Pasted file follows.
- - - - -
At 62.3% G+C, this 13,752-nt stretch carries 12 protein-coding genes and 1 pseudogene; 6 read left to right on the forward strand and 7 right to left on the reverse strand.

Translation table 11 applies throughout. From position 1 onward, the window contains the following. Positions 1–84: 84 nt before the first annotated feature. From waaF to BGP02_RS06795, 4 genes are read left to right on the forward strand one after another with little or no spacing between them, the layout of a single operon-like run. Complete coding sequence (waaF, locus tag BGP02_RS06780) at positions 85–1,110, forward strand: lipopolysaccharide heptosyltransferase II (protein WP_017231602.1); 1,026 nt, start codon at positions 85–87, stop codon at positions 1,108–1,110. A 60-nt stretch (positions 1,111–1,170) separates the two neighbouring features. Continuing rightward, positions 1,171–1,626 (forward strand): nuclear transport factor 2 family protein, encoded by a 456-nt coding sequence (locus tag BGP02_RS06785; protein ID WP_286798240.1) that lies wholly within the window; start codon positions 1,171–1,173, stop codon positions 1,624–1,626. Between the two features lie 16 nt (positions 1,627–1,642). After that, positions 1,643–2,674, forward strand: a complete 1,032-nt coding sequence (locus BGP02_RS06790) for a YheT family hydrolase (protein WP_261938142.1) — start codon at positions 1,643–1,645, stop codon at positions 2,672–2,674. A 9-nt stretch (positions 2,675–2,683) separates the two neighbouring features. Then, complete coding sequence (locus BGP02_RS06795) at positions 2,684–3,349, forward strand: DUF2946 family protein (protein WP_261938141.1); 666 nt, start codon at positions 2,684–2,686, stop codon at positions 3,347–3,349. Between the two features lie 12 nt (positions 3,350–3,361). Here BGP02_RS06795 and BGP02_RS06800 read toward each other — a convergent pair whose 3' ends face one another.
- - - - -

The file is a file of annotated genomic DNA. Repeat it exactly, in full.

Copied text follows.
At 62.3% G+C, this 13,752-nt stretch carries 12 protein-coding genes and 1 pseudogene; 6 read left to right on the forward strand and 7 right to left on the reverse strand.

Translation table 11 applies throughout. From position 1 onward, the window contains the following. Positions 1–84: 84 nt before the first annotated feature. From waaF to BGP02_RS06795, 4 genes are read left to right on the forward strand one after another with little or no spacing between them, the layout of a single operon-like run. Complete coding sequence (waaF, locus tag BGP02_RS06780) at positions 85–1,110, forward strand: lipopolysaccharide heptosyltransferase II (protein WP_017231602.1); 1,026 nt, start codon at positions 85–87, stop codon at positions 1,108–1,110. A 60-nt stretch (positions 1,111–1,170) separates the two neighbouring features. Continuing rightward, positions 1,171–1,626 (forward strand): nuclear transport factor 2 family protein, encoded by a 456-nt coding sequence (locus tag BGP02_RS06785; protein ID WP_286798240.1) that lies wholly within the window; start codon positions 1,171–1,173, stop codon positions 1,624–1,626. Between the two features lie 16 nt (positions 1,627–1,642). After that, positions 1,643–2,674, forward strand: a complete 1,032-nt coding sequence (locus BGP02_RS06790) for a YheT family hydrolase (protein WP_261938142.1) — start codon at positions 1,643–1,645, stop codon at positions 2,672–2,674. A 9-nt stretch (positions 2,675–2,683) separates the two neighbouring features. Then, complete coding sequence (locus BGP02_RS06795) at positions 2,684–3,349, forward strand: DUF2946 family protein (protein WP_261938141.1); 666 nt, start codon at positions 2,684–2,686, stop codon at positions 3,347–3,349. Between the two features lie 12 nt (positions 3,350–3,361). Here BGP02_RS06795 and BGP02_RS06800 read toward each other — a convergent pair whose 3' ends face one another.